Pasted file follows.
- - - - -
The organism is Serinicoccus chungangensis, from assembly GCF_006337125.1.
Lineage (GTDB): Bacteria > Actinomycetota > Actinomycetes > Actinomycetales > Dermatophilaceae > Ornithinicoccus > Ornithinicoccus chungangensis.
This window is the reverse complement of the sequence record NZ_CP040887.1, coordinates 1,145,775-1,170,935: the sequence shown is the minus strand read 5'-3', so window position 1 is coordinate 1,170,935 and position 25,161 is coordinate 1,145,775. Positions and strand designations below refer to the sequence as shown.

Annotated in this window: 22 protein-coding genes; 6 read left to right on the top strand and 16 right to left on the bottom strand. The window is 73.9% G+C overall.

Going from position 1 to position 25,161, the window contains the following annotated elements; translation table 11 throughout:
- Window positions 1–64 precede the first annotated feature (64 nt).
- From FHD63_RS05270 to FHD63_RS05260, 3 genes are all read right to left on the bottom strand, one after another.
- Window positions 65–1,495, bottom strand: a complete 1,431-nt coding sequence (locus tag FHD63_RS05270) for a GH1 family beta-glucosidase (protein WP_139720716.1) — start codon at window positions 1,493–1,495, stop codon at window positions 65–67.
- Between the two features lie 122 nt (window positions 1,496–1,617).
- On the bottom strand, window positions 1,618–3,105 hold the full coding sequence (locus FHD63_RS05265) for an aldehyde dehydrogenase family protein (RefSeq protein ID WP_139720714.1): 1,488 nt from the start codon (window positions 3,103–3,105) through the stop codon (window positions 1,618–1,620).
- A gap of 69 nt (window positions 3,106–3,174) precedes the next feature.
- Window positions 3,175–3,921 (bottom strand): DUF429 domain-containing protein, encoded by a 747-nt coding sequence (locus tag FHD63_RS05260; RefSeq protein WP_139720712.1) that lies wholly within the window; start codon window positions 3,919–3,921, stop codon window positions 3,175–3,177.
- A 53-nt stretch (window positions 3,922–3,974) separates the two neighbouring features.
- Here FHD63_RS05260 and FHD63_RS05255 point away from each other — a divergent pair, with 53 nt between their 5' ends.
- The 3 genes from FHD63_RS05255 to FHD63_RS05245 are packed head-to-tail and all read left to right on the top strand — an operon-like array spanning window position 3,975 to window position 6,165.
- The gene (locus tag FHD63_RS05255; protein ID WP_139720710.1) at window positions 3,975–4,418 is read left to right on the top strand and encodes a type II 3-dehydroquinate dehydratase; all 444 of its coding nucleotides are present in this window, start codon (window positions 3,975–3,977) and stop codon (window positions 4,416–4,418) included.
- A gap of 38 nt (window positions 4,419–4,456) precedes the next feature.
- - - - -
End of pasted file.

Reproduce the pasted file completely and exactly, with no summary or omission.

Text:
The organism is Serinicoccus chungangensis, from assembly GCF_006337125.1.
Lineage (GTDB): Bacteria > Actinomycetota > Actinomycetes > Actinomycetales > Dermatophilaceae > Ornithinicoccus > Ornithinicoccus chungangensis.
This window is the reverse complement of the sequence record NZ_CP040887.1, coordinates 1,145,775-1,170,935: the sequence shown is the minus strand read 5'-3', so window position 1 is coordinate 1,170,935 and position 25,161 is coordinate 1,145,775. Positions and strand designations below refer to the sequence as shown.

Annotated in this window: 22 protein-coding genes; 6 read left to right on the top strand and 16 right to left on the bottom strand. The window is 73.9% G+C overall.

Going from position 1 to position 25,161, the window contains the following annotated elements; translation table 11 throughout:
- Window positions 1–64 precede the first annotated feature (64 nt).
- From FHD63_RS05270 to FHD63_RS05260, 3 genes are all read right to left on the bottom strand, one after another.
- Window positions 65–1,495, bottom strand: a complete 1,431-nt coding sequence (locus tag FHD63_RS05270) for a GH1 family beta-glucosidase (protein WP_139720716.1) — start codon at window positions 1,493–1,495, stop codon at window positions 65–67.
- Between the two features lie 122 nt (window positions 1,496–1,617).
- On the bottom strand, window positions 1,618–3,105 hold the full coding sequence (locus FHD63_RS05265) for an aldehyde dehydrogenase family protein (RefSeq protein ID WP_139720714.1): 1,488 nt from the start codon (window positions 3,103–3,105) through the stop codon (window positions 1,618–1,620).
- A gap of 69 nt (window positions 3,106–3,174) precedes the next feature.
- Window positions 3,175–3,921 (bottom strand): DUF429 domain-containing protein, encoded by a 747-nt coding sequence (locus tag FHD63_RS05260; RefSeq protein WP_139720712.1) that lies wholly within the window; start codon window positions 3,919–3,921, stop codon window positions 3,175–3,177.
- A 53-nt stretch (window positions 3,922–3,974) separates the two neighbouring features.
- Here FHD63_RS05260 and FHD63_RS05255 point away from each other — a divergent pair, with 53 nt between their 5' ends.
- The 3 genes from FHD63_RS05255 to FHD63_RS05245 are packed head-to-tail and all read left to right on the top strand — an operon-like array spanning window position 3,975 to window position 6,165.
- The gene (locus tag FHD63_RS05255; protein ID WP_139720710.1) at window positions 3,975–4,418 is read left to right on the top strand and encodes a type II 3-dehydroquinate dehydratase; all 444 of its coding nucleotides are present in this window, start codon (window positions 3,975–3,977) and stop codon (window positions 4,416–4,418) included.
- A gap of 38 nt (window positions 4,419–4,456) precedes the next feature.